So, again, while this is the most plausible story out there, I don’t think the data back it up.
In this section, I calculate an age-standardized COVID-19 mortality rate for the U.S. This is just a simple and standard way of figuring out what the mortality rate would be, if the age mix of the population stayed constant over time. The idea is to see whether or not this falling mortality rate is due to a shift in the age mix.
A lot of things make it tough to analyze the death rates. Among other things, deaths lag cases by about two weeks — roughly the average time that it takes for a COVID-19 decedent to die, and have that death certificate tabulated. So you have to account for that.
But what made this a particularly difficult exercise is that nobody has the right national data. All you need is cases and deaths, by week, broken out for the same age groups. What you can find is a mix of highly-incomplete CDC COVID monitoring data, CDC/NCHS death certificate counts, and then national totals for cases and deaths that aren’t a very good match to either. All with different age breakouts.
Nobody cares about methods. I finally was able to calculate an age-adjusted mortality rate by cobbling together several different national datasets. That is, I calculated what the U.S. COVID-19 case mortality rate would have been if the age mix of cases hadn’t shifted over time.
To obtain the age distribution of cases, the CDC’s grossly incomplete person-level COVID-19 case surveillance file. I couldn’t use that for anything but percent-of-cases by age, because the file and most of the file data fields are grossly incomplete. For deaths by age, I used CDC Vital Statistics data, which is tabulations of death certificates. I used Census population counts by single-digits-of-age to translate from the age groups used in the CDC surveillance file to the ones used in the CDC deaths file. (I apportioned the cases to the deaths age brackets based in portion of population). I also shifted the deaths by two weeks, relative to the cases, to account for the typical lag between the two.
It’s absolutely true that a shift toward younger cases ought to drop the case mortality rate. Virtually all the deaths occur in the older population.
Source: Calculated from a variety of CDC data sources.
The problem is that the shift in the age mix occurred half a year ago. Here’s a headline from May 2021 noting that more than one-fifth of COVID-19 cases were children. And it’s been that way since. Here’s a chart contrasting the share of under-15, under-25, versus over-65, over-85 cases.
The majority of the shift to young people occurred by the middle of 2020. (In fact, the first time I used the phase “young person’s pandemic was July 2020 (in this post about Virginia). The only truly new change in 2021 has been the steadily increasing share of the youngest — shown here as those up to age 15. But if you refer to the chart of mortality rates above, there’s scarcely any difference between the under-15 and under-25 populations in terms of COVID-19 case rate mortality.
When I put that all together, age-adjusting the mortality rate has an impact on the estimate mortality in the very earliest part of the pandemic. That’s when it was (e.g.) sweeping through nursing homes. But of late, the adjustment to a standardized set of ages just doesn’t much matter.
So this remains a puzzle. The low current case mortality rate is not explained by any strong shift in age mix of new cases during the Delta wave. That shift occurred well before the Delta wave got started.
Some of the observed change in the case mortality rate may be purely random variation. The case-mortality rate seems to wander around a bit, for no obvious reason. So, for example, we can see earlier episodes where the case mortality rate was around 1%. So there is some seemingly random variation, and some of that may be occurring now.
It’s clear that hospitalizations have shifted toward younger people.
The Virginia Department of Health has documented the shift in the age mix of hospitalizations for the Delta wave. They attribute this to the very high vaccination rates of the oldest old, which, by and large, is keeping them out of hospitals. January — pre-vaccine — the oldest old accounted for almost half of COVID-19 hospitalizations. Now they account for a little over 20%.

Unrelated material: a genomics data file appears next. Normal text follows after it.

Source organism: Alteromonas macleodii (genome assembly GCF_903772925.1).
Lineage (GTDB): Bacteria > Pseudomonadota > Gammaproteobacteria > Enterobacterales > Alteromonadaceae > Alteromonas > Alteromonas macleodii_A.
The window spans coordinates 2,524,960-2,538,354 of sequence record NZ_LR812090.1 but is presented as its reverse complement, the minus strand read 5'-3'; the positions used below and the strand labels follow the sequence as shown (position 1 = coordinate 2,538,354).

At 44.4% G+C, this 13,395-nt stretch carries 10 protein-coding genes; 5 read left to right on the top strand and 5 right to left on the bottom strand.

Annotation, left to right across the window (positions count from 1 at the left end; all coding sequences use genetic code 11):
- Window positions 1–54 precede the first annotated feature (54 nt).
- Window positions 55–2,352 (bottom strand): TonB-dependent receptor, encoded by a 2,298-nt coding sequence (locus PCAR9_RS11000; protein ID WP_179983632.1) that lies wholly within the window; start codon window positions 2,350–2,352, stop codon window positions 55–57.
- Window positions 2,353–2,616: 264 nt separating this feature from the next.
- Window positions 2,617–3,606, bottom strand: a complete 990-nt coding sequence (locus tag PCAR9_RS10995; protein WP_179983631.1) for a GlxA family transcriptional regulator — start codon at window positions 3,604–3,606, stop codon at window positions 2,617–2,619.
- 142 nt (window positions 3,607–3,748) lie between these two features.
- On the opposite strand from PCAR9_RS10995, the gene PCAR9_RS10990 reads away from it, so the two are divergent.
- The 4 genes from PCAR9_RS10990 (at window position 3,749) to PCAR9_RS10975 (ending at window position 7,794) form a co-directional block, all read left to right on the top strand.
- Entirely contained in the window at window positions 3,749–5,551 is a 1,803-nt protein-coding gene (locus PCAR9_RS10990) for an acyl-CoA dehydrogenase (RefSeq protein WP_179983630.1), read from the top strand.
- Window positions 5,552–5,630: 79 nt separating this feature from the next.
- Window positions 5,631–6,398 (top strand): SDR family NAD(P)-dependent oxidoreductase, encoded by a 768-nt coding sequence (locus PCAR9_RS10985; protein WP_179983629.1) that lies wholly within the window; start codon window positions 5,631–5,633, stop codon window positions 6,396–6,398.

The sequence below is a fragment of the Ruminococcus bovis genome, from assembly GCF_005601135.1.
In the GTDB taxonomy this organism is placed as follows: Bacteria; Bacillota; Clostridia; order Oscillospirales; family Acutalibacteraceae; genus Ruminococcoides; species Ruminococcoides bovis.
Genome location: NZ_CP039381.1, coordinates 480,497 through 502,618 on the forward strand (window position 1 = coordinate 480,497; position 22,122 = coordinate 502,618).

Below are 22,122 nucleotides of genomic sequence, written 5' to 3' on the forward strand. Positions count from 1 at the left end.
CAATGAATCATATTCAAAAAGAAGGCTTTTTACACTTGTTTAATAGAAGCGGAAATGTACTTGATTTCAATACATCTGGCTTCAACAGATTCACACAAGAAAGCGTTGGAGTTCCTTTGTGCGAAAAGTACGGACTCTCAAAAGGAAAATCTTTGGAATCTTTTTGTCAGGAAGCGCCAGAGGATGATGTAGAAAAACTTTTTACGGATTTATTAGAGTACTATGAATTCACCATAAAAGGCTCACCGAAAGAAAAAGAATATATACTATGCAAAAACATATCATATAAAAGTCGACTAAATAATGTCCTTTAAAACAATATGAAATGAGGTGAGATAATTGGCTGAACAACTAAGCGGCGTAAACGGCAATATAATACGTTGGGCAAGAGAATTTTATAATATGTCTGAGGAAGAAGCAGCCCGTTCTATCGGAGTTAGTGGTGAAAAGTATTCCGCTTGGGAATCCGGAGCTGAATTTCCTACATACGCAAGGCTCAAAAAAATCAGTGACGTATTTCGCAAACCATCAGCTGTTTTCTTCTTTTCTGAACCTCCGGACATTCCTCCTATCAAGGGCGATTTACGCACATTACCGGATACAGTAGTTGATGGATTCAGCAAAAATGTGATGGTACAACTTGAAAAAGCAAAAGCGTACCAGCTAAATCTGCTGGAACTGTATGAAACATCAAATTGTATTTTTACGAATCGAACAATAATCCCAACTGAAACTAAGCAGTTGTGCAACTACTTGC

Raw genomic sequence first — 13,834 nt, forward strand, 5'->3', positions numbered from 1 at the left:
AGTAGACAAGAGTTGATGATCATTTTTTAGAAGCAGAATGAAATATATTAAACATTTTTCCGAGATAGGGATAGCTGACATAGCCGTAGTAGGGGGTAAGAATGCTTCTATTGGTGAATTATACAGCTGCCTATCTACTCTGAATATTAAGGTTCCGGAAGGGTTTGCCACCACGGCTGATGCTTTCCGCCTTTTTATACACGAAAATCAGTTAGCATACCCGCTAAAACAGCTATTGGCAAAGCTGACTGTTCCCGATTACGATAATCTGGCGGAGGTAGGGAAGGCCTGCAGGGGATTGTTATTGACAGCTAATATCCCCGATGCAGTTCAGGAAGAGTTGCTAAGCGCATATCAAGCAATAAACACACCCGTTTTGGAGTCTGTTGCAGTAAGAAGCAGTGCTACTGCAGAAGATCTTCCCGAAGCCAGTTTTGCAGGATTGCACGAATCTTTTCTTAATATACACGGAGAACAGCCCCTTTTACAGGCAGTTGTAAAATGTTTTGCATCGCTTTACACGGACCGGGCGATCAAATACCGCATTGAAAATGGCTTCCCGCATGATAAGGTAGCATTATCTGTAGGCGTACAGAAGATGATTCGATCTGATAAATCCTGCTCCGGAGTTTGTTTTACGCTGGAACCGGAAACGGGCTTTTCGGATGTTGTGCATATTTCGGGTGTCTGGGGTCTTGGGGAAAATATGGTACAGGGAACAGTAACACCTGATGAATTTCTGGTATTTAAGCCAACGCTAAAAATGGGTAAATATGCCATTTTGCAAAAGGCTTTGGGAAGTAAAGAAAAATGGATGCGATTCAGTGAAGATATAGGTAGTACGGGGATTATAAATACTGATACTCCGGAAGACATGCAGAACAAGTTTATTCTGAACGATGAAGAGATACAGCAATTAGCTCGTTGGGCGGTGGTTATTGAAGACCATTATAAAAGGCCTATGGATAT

Source: Virginia Department of Health.
In Virginia, the drop in hospitalizations was accompanied by a shift in the age mix of new cases. In January, about 10% of all new cases were age 70 and up. By August, that had fallen to less than 6%. So that all appears consistent. Higher vaccination rate, fewer cases, and fewer hospitalizations among the elderly. (And I also note that, at present, Virginia has a very low case mortality rate, which I calculate as less than 0.7%, also consistent with that shift of disease away from the elderly).
Data from the CDC show essentially the same thing, for hospitalizations. Starting in early 2021, the elderly’s share of COVID-19 hospitalizations has fallen. This would be consistent with the generally higher vaccination rate of the elderly.
What’s not consistent is that the CDC’s surveillance data don’t show a shift in the age distribution of all infections. Which is NOT consistent with the higher rates of vaccination in the elderly. And is why the age-adjusted mortality rate hardly changes, above, in the 2021 portion of the pandemic.
And so, I end up by adding a caveat about the data. I derived the age mix of new cases from CDC COVID-19 case surveillance data. (But I normalize the totals to match the NY Time data for total cases.) The CDC data are extracts of brief reports voluntarily submitted by public health departments across the country, summarizing each COVID-19 case. The CDC case surveillance data file is hugely incomplete, both as to count of cases (about 25M in the file, about 38M in reality) and for information missing on the individual data items (such as hospitalization or death). Plausibly, there actually has been a shift in the true mix of cases, but this file might not have picked that up. It’s hard to tell how trustworthy that data source is.
The bottom line is that I can’t really say why the case mortality rate appears to be in decline while case hospitalization rate is rising. You’d think they’d go hand-in-hand. I think that some clue is in the shifting age mix of those hospitalized. But, based on CDC data at least, there’s been no corresponding national shift in the age mix of those infected. When all is said and done, I can’t really make head or tail out of the publicly available data.
Ah, FWIW, here’s my estimate of the age-specific COVID-19 mortality rate for the elderly. This is calculated from the same mix of CDC and other data files as was used for the rest of this section. The age-specific mortality rates are pretty much exactly where they were 11 weeks ago, just before the start of the U.S. Delta wave.